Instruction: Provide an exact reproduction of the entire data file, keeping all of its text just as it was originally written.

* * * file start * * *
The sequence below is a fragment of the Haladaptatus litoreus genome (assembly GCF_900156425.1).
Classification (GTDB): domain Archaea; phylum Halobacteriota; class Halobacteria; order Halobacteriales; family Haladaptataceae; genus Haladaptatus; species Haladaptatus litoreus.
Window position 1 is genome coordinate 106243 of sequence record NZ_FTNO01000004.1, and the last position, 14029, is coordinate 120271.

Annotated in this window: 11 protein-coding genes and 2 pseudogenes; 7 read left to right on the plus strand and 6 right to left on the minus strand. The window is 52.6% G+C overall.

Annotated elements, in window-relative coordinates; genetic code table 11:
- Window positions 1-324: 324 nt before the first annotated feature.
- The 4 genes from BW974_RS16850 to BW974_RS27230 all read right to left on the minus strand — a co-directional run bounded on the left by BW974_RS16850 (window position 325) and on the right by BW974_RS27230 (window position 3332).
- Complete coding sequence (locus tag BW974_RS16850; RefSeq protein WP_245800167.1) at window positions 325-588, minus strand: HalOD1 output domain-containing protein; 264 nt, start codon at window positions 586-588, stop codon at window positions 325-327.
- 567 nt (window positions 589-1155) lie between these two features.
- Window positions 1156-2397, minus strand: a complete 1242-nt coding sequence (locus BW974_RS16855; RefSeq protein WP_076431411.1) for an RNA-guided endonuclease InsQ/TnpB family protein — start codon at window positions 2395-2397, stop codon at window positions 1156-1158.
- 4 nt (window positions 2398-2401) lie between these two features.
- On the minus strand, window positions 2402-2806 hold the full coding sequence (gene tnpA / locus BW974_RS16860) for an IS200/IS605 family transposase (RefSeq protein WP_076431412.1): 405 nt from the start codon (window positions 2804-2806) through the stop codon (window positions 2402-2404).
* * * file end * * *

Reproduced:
The sequence below is a fragment of the Haladaptatus litoreus genome (assembly GCF_900156425.1).
Classification (GTDB): domain Archaea; phylum Halobacteriota; class Halobacteria; order Halobacteriales; family Haladaptataceae; genus Haladaptatus; species Haladaptatus litoreus.
Window position 1 is genome coordinate 106243 of sequence record NZ_FTNO01000004.1, and the last position, 14029, is coordinate 120271.

Annotated in this window: 11 protein-coding genes and 2 pseudogenes; 7 read left to right on the plus strand and 6 right to left on the minus strand. The window is 52.6% G+C overall.

Annotated elements, in window-relative coordinates; genetic code table 11:
- Window positions 1-324: 324 nt before the first annotated feature.
- The 4 genes from BW974_RS16850 to BW974_RS27230 all read right to left on the minus strand — a co-directional run bounded on the left by BW974_RS16850 (window position 325) and on the right by BW974_RS27230 (window position 3332).
- Complete coding sequence (locus tag BW974_RS16850; RefSeq protein WP_245800167.1) at window positions 325-588, minus strand: HalOD1 output domain-containing protein; 264 nt, start codon at window positions 586-588, stop codon at window positions 325-327.
- 567 nt (window positions 589-1155) lie between these two features.
- Window positions 1156-2397, minus strand: a complete 1242-nt coding sequence (locus BW974_RS16855; RefSeq protein WP_076431411.1) for an RNA-guided endonuclease InsQ/TnpB family protein — start codon at window positions 2395-2397, stop codon at window positions 1156-1158.
- 4 nt (window positions 2398-2401) lie between these two features.
- On the minus strand, window positions 2402-2806 hold the full coding sequence (gene tnpA / locus BW974_RS16860) for an IS200/IS605 family transposase (RefSeq protein WP_076431412.1): 405 nt from the start codon (window positions 2804-2806) through the stop codon (window positions 2402-2404).